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WOMEN IN LANDSCAPE: SARA JENSEN

Sara Jensen, Arborist at SavATree

Q: How did you get involved in the industry?

My work in arboriculture began in 2002 as an intern for Casey Trees a non-profit based out of Washington DC. I performed a street tree inventory throughout the City and I never walked down the street the same way again. 

Q: What is your job and what does it entail?

Arborist. I manage approximately 600 clients throughout DC metro area for their tree, shrub and lawn care needs.

Q What does your typical day look like? How has your career grown since you started?

I work in a very fast paced work environment which requires a lot of multi-tasking and the ability to think quick on my feet. My day begins at 5 am then 7 am stretching at our office with the crews/specialist. Each morning I set up the first tree crew of the day. Client appointments begin at 9 am. Throughout the day I’m juggling often multiple tree crew set ups, a full book of client appointments and fielding questions from clients. 10-12 hours days are standard but I sincerely enjoy my job and the responsibilities that go with it. The days fly by.

Since I started with SavATree I’ve had many opportunities to participate in industry conferences and serve as a liaison to the landscape architecture community.  My degree is Landscape Architecture from University of Maryland. My career began in landscape architecture but I later obtained my International Society of Arboriculture license in 2010. I transitioned into a full time arboriculture career with SavATree in October 2012.

Q: What’s the coolest part of your job?

I have an opportunity on a daily basis to provide expert recommendations to maintain our urban canopy and the delicate ecosystem on client’s properties. Recently we’ve encountered a mass, rapid die-off of Oaks throughout the Mid-Atlantic. I initiated a dialogue between various public and private sectors to identify the plethora of issues contributing to the Oaks demise, and started a conversation to build consensus and ultimately develop sound recommendations for homeowners to utilize in order to bolster the health of our urban canopy. We have more questions than answers at this point but I’m fixated on contributing to the solution.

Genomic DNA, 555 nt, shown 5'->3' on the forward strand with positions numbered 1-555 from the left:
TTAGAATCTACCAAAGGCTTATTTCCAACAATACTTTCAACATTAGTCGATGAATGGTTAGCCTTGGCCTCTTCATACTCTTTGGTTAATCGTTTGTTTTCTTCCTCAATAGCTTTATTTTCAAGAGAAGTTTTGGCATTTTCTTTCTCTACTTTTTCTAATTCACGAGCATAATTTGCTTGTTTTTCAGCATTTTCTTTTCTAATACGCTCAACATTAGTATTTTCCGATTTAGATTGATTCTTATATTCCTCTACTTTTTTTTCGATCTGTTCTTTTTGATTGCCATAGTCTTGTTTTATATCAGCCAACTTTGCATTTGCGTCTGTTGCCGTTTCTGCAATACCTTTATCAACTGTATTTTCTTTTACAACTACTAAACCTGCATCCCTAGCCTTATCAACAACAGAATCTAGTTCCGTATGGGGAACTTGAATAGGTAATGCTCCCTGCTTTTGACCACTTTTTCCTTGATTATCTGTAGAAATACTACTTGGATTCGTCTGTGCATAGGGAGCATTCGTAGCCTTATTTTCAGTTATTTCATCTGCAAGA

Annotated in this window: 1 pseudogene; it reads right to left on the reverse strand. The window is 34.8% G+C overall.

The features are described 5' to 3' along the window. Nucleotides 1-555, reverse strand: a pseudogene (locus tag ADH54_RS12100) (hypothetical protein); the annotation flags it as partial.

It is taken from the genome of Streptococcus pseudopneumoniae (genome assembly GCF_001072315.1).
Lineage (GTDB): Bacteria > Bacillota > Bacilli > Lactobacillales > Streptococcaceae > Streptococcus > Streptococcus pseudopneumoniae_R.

I have the chance to meet a diverse array of clients from all different walks of life. Each person teaches me something new, as well as their trees and landscape. I often hug my clients! They’re like family to me. 

Q: What are your long term career goals?

I plan to impact future policy and legislation to protect and strengthen our tree canopy.

Q: What strengths do you bring to your job that help you succeed in a male-dominated field?

I’m very passionate about my responsibility as an Arborist. I’m extremely honest and provide all of my clients with confident assessments and recommendations. I genuinely love what I do and am very dedicated. I bring a strong level of empathy and am genuinely caring. I’m always invested in the client’s best interest, and that of their trees.  Being a women in an extremely male-dominated industry, for me, has only been a strong asset because of the attributes I offer. Not to mention I stand out in the pack!

Q: What would you tell women who are thinking about a career in this industry?

I didn’t start professionally in arboriculture, but it’s where I landed. I’ve always told my students and aspiring youth to “pick something and go with it”.  If you change you’re mind later, that’s ok! I knew early on I would be in the green industry but it’s been an evolution: landscape architecture, community planning, arboriculture. There are more careers in our industry than people to fill them. 

If hard work doesn’t intimidate you and you want an opportunity to make a positive impact on the urban environment, look no further. It’s a dynamic industry and the work I do MATTERS. We need more women in this industry and I strive to be a role model to young women with the guts to GO FOR IT.

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